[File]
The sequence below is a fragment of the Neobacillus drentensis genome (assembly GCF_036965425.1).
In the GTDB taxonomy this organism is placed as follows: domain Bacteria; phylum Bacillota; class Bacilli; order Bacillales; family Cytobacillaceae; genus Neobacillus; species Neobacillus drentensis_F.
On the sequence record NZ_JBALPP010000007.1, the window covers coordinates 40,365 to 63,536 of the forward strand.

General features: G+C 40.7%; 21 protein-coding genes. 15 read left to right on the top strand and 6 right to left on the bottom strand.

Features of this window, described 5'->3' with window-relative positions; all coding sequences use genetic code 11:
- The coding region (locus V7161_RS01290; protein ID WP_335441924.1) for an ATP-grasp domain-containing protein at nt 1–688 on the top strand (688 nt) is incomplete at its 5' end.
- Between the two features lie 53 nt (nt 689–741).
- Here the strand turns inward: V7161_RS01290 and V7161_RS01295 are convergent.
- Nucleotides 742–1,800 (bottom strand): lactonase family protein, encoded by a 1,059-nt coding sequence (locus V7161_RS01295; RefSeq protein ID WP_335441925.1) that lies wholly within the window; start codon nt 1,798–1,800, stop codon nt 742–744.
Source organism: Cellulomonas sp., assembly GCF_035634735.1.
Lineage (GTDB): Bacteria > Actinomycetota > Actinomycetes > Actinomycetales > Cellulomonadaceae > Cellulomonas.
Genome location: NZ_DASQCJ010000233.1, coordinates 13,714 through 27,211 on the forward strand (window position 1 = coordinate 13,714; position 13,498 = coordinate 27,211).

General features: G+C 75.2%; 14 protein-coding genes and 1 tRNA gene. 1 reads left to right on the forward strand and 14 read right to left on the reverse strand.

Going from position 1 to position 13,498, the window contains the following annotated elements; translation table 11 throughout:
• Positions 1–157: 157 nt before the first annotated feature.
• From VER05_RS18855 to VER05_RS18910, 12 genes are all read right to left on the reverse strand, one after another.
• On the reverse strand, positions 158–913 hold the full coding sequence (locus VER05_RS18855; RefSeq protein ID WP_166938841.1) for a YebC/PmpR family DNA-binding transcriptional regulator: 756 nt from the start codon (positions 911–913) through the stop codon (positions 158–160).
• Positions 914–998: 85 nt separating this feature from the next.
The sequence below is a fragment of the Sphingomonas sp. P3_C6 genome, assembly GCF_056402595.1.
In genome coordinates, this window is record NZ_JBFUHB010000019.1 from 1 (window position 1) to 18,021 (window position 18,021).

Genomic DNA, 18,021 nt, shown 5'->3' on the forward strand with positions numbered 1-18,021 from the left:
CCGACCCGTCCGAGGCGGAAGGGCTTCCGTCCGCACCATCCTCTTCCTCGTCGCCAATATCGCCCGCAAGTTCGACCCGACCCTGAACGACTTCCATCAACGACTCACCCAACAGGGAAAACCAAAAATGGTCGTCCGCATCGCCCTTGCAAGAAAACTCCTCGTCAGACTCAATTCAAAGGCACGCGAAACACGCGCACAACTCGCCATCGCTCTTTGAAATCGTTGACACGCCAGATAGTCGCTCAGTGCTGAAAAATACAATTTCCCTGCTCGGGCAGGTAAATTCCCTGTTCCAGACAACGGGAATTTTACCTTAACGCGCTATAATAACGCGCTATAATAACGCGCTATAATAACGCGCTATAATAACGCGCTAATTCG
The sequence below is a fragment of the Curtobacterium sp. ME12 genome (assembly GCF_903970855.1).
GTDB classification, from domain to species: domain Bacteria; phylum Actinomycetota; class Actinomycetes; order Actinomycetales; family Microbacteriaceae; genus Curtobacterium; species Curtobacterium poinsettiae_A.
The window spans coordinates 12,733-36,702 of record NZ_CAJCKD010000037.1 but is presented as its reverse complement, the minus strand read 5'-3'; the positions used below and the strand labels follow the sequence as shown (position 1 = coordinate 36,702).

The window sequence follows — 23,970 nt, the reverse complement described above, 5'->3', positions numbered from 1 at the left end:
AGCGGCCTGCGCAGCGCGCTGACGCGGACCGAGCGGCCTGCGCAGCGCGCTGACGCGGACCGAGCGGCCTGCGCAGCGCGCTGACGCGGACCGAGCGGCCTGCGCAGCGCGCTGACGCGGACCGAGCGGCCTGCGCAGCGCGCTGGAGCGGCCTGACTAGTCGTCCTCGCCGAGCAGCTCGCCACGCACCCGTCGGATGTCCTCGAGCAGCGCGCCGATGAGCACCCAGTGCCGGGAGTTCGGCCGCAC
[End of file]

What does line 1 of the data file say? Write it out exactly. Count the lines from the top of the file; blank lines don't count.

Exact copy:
The sequence below is a fragment of the Neobacillus drentensis genome (assembly GCF_036965425.1).